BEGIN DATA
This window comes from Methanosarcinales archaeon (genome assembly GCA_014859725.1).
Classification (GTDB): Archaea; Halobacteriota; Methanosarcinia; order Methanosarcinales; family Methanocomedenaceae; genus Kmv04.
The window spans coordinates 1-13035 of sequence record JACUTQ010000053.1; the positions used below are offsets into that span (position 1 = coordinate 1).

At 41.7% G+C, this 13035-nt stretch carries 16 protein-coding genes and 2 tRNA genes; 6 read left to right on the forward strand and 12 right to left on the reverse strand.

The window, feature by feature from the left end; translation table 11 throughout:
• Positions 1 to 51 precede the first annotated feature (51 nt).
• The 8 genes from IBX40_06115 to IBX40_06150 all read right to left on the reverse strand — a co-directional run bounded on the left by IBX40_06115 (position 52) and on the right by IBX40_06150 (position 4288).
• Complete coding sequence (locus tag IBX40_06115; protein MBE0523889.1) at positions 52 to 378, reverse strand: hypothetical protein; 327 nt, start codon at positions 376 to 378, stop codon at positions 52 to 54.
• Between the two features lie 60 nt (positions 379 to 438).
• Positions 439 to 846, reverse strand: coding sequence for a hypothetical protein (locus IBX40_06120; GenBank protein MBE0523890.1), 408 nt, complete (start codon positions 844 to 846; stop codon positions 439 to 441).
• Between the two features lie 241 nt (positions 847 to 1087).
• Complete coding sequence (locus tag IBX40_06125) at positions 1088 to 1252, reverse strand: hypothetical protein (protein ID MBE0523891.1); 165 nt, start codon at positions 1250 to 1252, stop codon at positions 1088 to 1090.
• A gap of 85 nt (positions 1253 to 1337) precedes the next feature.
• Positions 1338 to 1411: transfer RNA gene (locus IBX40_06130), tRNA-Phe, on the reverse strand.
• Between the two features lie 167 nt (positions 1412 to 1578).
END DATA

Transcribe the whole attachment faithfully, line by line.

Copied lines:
This window comes from Methanosarcinales archaeon (genome assembly GCA_014859725.1).
Classification (GTDB): Archaea; Halobacteriota; Methanosarcinia; order Methanosarcinales; family Methanocomedenaceae; genus Kmv04.
The window spans coordinates 1-13035 of sequence record JACUTQ010000053.1; the positions used below are offsets into that span (position 1 = coordinate 1).

At 41.7% G+C, this 13035-nt stretch carries 16 protein-coding genes and 2 tRNA genes; 6 read left to right on the forward strand and 12 right to left on the reverse strand.

The window, feature by feature from the left end; translation table 11 throughout:
• Positions 1 to 51 precede the first annotated feature (51 nt).
• The 8 genes from IBX40_06115 to IBX40_06150 all read right to left on the reverse strand — a co-directional run bounded on the left by IBX40_06115 (position 52) and on the right by IBX40_06150 (position 4288).
• Complete coding sequence (locus tag IBX40_06115; protein MBE0523889.1) at positions 52 to 378, reverse strand: hypothetical protein; 327 nt, start codon at positions 376 to 378, stop codon at positions 52 to 54.
• Between the two features lie 60 nt (positions 379 to 438).
• Positions 439 to 846, reverse strand: coding sequence for a hypothetical protein (locus IBX40_06120; GenBank protein MBE0523890.1), 408 nt, complete (start codon positions 844 to 846; stop codon positions 439 to 441).
• Between the two features lie 241 nt (positions 847 to 1087).
• Complete coding sequence (locus tag IBX40_06125) at positions 1088 to 1252, reverse strand: hypothetical protein (protein ID MBE0523891.1); 165 nt, start codon at positions 1250 to 1252, stop codon at positions 1088 to 1090.
• A gap of 85 nt (positions 1253 to 1337) precedes the next feature.
• Positions 1338 to 1411: transfer RNA gene (locus IBX40_06130), tRNA-Phe, on the reverse strand.
• Between the two features lie 167 nt (positions 1412 to 1578).